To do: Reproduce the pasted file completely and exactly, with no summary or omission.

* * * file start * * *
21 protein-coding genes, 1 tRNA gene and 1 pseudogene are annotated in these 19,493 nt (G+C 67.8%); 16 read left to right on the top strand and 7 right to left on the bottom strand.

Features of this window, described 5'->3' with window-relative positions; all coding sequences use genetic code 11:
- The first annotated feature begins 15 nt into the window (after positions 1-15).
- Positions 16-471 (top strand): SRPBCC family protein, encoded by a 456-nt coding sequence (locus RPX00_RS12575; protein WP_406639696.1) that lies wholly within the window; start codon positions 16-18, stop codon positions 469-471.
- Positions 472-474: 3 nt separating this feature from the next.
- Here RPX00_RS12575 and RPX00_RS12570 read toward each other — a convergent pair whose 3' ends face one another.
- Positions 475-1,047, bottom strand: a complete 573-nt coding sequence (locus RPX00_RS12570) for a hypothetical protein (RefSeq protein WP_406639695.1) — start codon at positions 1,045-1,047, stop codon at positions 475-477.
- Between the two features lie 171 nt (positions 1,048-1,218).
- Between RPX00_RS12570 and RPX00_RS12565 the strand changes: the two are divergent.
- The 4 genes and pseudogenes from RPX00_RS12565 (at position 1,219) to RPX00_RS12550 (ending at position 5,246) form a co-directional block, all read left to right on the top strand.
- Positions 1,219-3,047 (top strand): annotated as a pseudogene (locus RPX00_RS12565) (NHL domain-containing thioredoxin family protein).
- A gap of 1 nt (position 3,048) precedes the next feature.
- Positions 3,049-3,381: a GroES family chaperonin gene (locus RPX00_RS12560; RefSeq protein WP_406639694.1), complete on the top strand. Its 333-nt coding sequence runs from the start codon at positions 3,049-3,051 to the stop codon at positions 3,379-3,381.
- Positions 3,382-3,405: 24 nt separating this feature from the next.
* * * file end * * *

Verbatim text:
21 protein-coding genes, 1 tRNA gene and 1 pseudogene are annotated in these 19,493 nt (G+C 67.8%); 16 read left to right on the top strand and 7 right to left on the bottom strand.

Features of this window, described 5'->3' with window-relative positions; all coding sequences use genetic code 11:
- The first annotated feature begins 15 nt into the window (after positions 1-15).
- Positions 16-471 (top strand): SRPBCC family protein, encoded by a 456-nt coding sequence (locus RPX00_RS12575; protein WP_406639696.1) that lies wholly within the window; start codon positions 16-18, stop codon positions 469-471.
- Positions 472-474: 3 nt separating this feature from the next.
- Here RPX00_RS12575 and RPX00_RS12570 read toward each other — a convergent pair whose 3' ends face one another.
- Positions 475-1,047, bottom strand: a complete 573-nt coding sequence (locus RPX00_RS12570) for a hypothetical protein (RefSeq protein WP_406639695.1) — start codon at positions 1,045-1,047, stop codon at positions 475-477.
- Between the two features lie 171 nt (positions 1,048-1,218).
- Between RPX00_RS12570 and RPX00_RS12565 the strand changes: the two are divergent.
- The 4 genes and pseudogenes from RPX00_RS12565 (at position 1,219) to RPX00_RS12550 (ending at position 5,246) form a co-directional block, all read left to right on the top strand.
- Positions 1,219-3,047 (top strand): annotated as a pseudogene (locus RPX00_RS12565) (NHL domain-containing thioredoxin family protein).
- A gap of 1 nt (position 3,048) precedes the next feature.
- Positions 3,049-3,381: a GroES family chaperonin gene (locus RPX00_RS12560; RefSeq protein WP_406639694.1), complete on the top strand. Its 333-nt coding sequence runs from the start codon at positions 3,049-3,051 to the stop codon at positions 3,379-3,381.
- Positions 3,382-3,405: 24 nt separating this feature from the next.